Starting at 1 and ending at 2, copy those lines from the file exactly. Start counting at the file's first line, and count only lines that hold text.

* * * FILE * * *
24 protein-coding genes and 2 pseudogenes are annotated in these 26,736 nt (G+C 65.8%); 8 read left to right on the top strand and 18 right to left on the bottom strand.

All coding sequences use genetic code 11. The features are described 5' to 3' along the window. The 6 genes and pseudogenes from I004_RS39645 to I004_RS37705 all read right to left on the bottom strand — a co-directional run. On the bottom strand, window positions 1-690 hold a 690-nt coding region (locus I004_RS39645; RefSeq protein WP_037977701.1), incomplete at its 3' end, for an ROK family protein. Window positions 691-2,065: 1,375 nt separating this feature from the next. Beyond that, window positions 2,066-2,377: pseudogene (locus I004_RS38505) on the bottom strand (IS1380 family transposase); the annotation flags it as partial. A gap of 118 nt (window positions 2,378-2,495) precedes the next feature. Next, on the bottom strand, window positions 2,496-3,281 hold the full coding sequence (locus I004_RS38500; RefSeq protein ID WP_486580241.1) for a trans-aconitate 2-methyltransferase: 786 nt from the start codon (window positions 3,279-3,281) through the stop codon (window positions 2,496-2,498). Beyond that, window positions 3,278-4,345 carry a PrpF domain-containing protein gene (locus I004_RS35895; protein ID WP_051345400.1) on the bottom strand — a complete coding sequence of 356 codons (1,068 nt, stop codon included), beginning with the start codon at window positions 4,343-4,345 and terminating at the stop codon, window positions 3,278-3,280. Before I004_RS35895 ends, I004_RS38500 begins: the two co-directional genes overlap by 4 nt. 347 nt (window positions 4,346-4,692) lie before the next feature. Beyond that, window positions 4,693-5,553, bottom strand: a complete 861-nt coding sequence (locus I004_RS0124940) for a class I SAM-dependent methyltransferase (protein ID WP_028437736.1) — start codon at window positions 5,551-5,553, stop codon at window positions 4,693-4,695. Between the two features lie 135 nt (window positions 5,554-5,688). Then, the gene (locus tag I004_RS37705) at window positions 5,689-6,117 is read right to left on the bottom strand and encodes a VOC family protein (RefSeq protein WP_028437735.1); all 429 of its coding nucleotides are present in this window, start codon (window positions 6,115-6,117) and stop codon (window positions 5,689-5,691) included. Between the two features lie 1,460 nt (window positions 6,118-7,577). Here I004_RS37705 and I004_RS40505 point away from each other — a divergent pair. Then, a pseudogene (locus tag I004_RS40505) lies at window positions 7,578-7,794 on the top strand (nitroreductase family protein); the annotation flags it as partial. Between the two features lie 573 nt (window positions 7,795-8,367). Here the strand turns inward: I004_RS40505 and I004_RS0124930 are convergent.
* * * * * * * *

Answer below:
24 protein-coding genes and 2 pseudogenes are annotated in these 26,736 nt (G+C 65.8%); 8 read left to right on the top strand and 18 right to left on the bottom strand.

All coding sequences use genetic code 11. The features are described 5' to 3' along the window. The 6 genes and pseudogenes from I004_RS39645 to I004_RS37705 all read right to left on the bottom strand — a co-directional run. On the bottom strand, window positions 1-690 hold a 690-nt coding region (locus I004_RS39645; RefSeq protein WP_037977701.1), incomplete at its 3' end, for an ROK family protein. Window positions 691-2,065: 1,375 nt separating this feature from the next. Beyond that, window positions 2,066-2,377: pseudogene (locus I004_RS38505) on the bottom strand (IS1380 family transposase); the annotation flags it as partial. A gap of 118 nt (window positions 2,378-2,495) precedes the next feature. Next, on the bottom strand, window positions 2,496-3,281 hold the full coding sequence (locus I004_RS38500; RefSeq protein ID WP_486580241.1) for a trans-aconitate 2-methyltransferase: 786 nt from the start codon (window positions 3,279-3,281) through the stop codon (window positions 2,496-2,498). Beyond that, window positions 3,278-4,345 carry a PrpF domain-containing protein gene (locus I004_RS35895; protein ID WP_051345400.1) on the bottom strand — a complete coding sequence of 356 codons (1,068 nt, stop codon included), beginning with the start codon at window positions 4,343-4,345 and terminating at the stop codon, window positions 3,278-3,280. Before I004_RS35895 ends, I004_RS38500 begins: the two co-directional genes overlap by 4 nt. 347 nt (window positions 4,346-4,692) lie before the next feature. Beyond that, window positions 4,693-5,553, bottom strand: a complete 861-nt coding sequence (locus I004_RS0124940) for a class I SAM-dependent methyltransferase (protein ID WP_028437736.1) — start codon at window positions 5,551-5,553, stop codon at window positions 4,693-4,695. Between the two features lie 135 nt (window positions 5,554-5,688). Then, the gene (locus tag I004_RS37705) at window positions 5,689-6,117 is read right to left on the bottom strand and encodes a VOC family protein (RefSeq protein WP_028437735.1); all 429 of its coding nucleotides are present in this window, start codon (window positions 6,115-6,117) and stop codon (window positions 5,689-5,691) included. Between the two features lie 1,460 nt (window positions 6,118-7,577). Here I004_RS37705 and I004_RS40505 point away from each other — a divergent pair. Then, a pseudogene (locus tag I004_RS40505) lies at window positions 7,578-7,794 on the top strand (nitroreductase family protein); the annotation flags it as partial. Between the two features lie 573 nt (window positions 7,795-8,367). Here the strand turns inward: I004_RS40505 and I004_RS0124930 are convergent.